FGF protein sequences used in alignment and phylogenetic reconstruction were gathered from GenBank or inferred from genomic sequence using GENESCAN (Burge and Karlin 1997) and FGENESH. Alignments were performed using both CLUSTALX (Thompson et al. 1997) and MAFFT (Katoh et al. 2002). Phylogenetic relationships were inferred using neighbor joining (NJ) and maximum likelihood (ML) from a 169-amino acid alignment containing only the FGF trefoil domain. Support for NJ topologies was evaluated using bootstrap analysis. Support for maximum likelihood trees used quartet puzzling reliability values from 10,000 puzzling steps. The NJ inference of tree topology and the subsequent bootstrap analysis were implemented in CLUSTALX (Thompson et al. 1997). The quartet puzzling maximum likelihood analysis was performed with TREE-PUZZLE (Strimmer and von Haeseler 1997). The ML model of evolution allowed for among-site rate heterogeneity with eight g-distributed rate categories. Accession numbers for sequences are as follows: D.mel Thisbe (accession no. AY553965), D.pse Thisbe (Baylor Contig 4548), A.gam Thisbe (aaab01008816.1), D.mel Pyramus (accession no. AY553964), D.pse Pyramus (Baylor Contig 2718), Worm egl-17 (AAD00574), Human FGF-8 (NP_034335), Human FGF-17 (NP_003858), Human FGF-18 (NP_387498), Zebrafish FGF-24 (NP_878291), D.mel Branchless (NP_732452), NPHV FGF (NP_047439),Worm let-756 (Q11184), Human FGF-7 (NP_002000), and Human FGF-10 (O15520).


We thank S. Roth and H. Nguyen for providing antibodies and A. Michelson and the Bloomington Stock Center for providing fly stocks. We are grateful to Kevin Cook for information regarding the BSC25 deficiency, Yutaka Satou for help with the FGF classification, and Kate Senger for comments on the manuscript. This work was funded from grants from the NIH: GM46638 to M.L., HD30832 to M.F., and GM20352 to A.S.

The publication costs of this article were defrayed in part by payment of page charges. This article must therefore be hereby marked “advertisement” in accordance with 18 USC section 1734 solely to indicate this fact.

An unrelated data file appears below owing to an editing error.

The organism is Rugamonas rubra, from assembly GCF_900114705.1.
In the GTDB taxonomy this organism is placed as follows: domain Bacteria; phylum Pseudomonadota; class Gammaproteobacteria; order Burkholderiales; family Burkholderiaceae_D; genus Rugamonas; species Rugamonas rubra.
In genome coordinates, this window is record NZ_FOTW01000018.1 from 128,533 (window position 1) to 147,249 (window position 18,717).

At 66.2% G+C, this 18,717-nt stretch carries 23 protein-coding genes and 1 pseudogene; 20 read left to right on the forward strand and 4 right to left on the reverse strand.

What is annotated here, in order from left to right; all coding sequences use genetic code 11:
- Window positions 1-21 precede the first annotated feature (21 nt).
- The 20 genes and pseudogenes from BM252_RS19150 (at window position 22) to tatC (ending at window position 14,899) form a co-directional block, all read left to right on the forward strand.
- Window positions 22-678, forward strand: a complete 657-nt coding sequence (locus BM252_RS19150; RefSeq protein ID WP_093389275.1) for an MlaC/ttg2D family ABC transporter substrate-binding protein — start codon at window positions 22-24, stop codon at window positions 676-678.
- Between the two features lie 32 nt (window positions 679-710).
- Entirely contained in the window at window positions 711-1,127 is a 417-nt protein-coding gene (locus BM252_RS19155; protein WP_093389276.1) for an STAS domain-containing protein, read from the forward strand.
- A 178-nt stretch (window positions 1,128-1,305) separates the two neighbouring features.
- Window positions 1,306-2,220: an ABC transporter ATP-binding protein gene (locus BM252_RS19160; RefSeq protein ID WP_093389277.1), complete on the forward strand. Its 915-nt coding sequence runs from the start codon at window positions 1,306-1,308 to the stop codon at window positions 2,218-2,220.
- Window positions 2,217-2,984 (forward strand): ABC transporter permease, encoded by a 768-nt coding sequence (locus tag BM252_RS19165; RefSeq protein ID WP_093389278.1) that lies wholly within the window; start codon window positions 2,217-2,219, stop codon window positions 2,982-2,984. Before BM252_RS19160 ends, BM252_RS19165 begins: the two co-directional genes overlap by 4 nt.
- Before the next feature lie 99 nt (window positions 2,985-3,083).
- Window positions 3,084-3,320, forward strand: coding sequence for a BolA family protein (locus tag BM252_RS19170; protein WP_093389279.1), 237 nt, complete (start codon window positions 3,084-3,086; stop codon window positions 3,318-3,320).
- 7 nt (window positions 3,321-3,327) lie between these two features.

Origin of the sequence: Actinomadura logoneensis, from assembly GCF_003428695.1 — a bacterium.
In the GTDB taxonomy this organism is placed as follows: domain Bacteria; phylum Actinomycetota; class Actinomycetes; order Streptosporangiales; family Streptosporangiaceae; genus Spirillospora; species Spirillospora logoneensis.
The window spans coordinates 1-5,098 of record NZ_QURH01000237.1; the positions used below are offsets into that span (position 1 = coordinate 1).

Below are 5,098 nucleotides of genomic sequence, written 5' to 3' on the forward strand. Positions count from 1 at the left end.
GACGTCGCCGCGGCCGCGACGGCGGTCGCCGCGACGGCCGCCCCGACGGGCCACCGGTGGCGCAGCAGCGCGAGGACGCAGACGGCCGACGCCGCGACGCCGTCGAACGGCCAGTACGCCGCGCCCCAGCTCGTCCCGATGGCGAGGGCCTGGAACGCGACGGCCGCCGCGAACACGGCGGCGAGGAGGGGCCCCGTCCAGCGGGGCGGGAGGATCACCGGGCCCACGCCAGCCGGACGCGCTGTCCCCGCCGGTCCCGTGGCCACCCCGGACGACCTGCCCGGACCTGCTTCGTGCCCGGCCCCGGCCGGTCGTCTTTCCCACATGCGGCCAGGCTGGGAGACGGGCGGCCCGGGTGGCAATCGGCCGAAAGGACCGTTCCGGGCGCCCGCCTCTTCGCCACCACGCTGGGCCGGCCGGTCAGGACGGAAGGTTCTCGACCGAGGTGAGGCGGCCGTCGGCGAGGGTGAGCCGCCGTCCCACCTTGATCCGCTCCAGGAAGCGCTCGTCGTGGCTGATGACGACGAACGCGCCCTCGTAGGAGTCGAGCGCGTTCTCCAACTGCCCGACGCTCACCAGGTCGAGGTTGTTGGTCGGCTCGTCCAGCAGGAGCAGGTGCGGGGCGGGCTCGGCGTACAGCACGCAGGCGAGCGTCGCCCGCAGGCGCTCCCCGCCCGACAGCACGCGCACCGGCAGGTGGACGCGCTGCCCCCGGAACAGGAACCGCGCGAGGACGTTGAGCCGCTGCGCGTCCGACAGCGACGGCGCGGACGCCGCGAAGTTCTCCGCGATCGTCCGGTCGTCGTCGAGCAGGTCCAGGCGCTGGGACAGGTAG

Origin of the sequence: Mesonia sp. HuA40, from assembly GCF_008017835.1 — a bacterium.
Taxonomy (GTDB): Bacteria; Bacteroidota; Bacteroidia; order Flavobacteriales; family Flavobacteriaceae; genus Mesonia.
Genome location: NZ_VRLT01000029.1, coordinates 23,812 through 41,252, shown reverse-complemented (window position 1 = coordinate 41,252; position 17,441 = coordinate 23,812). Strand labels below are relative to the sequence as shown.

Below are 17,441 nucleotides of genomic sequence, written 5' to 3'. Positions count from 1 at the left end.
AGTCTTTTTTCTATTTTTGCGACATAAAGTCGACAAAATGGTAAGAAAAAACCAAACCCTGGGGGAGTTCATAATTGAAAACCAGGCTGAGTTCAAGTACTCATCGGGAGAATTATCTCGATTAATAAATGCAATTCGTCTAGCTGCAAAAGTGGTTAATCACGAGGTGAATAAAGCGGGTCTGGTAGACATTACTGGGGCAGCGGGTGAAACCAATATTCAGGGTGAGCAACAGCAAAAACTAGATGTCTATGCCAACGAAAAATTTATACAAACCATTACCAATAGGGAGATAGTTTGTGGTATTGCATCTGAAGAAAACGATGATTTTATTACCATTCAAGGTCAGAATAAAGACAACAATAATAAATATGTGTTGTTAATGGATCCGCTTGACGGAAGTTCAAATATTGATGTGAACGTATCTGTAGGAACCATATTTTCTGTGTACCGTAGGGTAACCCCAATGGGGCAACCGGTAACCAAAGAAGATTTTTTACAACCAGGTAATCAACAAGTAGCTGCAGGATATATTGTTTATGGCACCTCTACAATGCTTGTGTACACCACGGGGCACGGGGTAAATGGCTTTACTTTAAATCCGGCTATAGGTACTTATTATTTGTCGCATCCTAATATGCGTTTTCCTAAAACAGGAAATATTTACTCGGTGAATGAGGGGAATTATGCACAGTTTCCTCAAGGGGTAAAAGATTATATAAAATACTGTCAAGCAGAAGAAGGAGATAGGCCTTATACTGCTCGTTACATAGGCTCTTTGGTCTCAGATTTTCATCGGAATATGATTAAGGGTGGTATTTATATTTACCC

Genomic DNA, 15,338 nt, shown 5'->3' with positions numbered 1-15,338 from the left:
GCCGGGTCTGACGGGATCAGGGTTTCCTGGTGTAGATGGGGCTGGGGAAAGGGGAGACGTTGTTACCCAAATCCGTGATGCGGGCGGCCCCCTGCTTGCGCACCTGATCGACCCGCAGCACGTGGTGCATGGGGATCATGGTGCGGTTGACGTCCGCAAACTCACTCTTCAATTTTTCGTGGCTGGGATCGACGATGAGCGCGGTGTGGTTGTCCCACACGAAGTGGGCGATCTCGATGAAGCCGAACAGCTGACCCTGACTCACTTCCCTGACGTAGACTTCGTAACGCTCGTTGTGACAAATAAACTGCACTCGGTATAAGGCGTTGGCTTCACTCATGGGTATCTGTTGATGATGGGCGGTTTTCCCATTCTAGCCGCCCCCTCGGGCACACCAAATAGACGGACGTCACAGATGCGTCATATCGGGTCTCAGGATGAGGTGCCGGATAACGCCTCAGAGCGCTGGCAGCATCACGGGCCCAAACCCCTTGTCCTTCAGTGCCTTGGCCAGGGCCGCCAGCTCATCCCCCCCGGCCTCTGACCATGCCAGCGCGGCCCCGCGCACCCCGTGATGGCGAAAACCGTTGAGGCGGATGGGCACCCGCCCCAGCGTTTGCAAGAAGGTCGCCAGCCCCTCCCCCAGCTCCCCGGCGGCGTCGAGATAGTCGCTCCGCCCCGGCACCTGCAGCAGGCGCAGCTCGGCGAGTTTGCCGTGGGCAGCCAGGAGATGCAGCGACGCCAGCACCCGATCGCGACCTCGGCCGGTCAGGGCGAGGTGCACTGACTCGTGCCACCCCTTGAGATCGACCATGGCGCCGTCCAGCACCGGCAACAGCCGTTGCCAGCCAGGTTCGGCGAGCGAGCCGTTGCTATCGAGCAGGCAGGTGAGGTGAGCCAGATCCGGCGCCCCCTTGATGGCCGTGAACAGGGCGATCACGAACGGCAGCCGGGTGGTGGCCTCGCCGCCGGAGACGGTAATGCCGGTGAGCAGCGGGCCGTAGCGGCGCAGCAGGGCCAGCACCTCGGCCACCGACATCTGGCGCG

Article and publication are at http://www.genesdev.org/cgi/doi/10.1101/gad.1166404.


  • Ahmad S.M. and Baker, B.S. 2002. Sex-specific deployment of FGF signaling in Drosophila recruits mesodermal cells into the male genital imaginal disc. Cell 109: 651-661. [PubMed]
  • Anderson K.V., Jurgens, G., and Nusslein-Volhard, C. 1985. Establishment of dorsal-ventral polarity in the Drosophila embryo: Genetic studies on the role of the Toll gene product. Cell 42: 779-789. [PubMed]
  • Azpiazu N. and Frasch, M. 1993. tinman and bagpipe: Two homeo box genes that determine cell fates in the dorsal mesoderm of Drosophila. Genes & Dev. 7: 1325-1340. [PubMed]
  • Bateman A., Birney, E., Cerruti, L., Durbin, R., Etwiller, L., Eddy, S.R., Griffiths-Jones, S., Howe, K.L., Marshall, M., and Sonnhammer, E.L. 2002. The Pfam protein family database. Nucleic Acids Res. 30: 276-280. [PMC free article] [PubMed]
  • Beiman M., Shilo, B.Z., and Volk, T. 1996. Heartless, a Drosophila FGF receptor homolog, is essential for cell migration and establishment of several mesodermal lineages. Genes & Dev. 10: 2993-3002. [PubMed]
  • Bodmer R. 1993. The gene tinman is required for specification of the heart and visceral muscles in Drosophila. Development 118: 719-729. [PubMed]
  • Bour B.A., O'Brien, M.A., Lockwood, W.L., Goldstein, E.S., Bodmer, R., Taghert, P.H., Abmayr, S.M., and Nguyen, H.T. 1995. Drosophila MEF2, a transcription factor that is essential for myogenesis. Genes & Dev. 9: 730-741. [PubMed]
  • Burdine R.D., Chen, E.B., Kwok, S.F., and Stern, M.J. 1997. egl-17 encodes an invertebrate fibroblast growth factor family member required specifically for sex myoblast migration in Caenorhabditis elegans. Proc. Natl. Acad. Sci. 94: 2433-2437. [PMC free article] [PubMed]
  • Burdine R.D., Branda, C.S., and Stern, M.J. 1998. EGL-17(FGF) expression coordinates the attraction of the migrating sex myoblasts with vulval induction in C. elegans. Development 125: 1083-1093. [PubMed]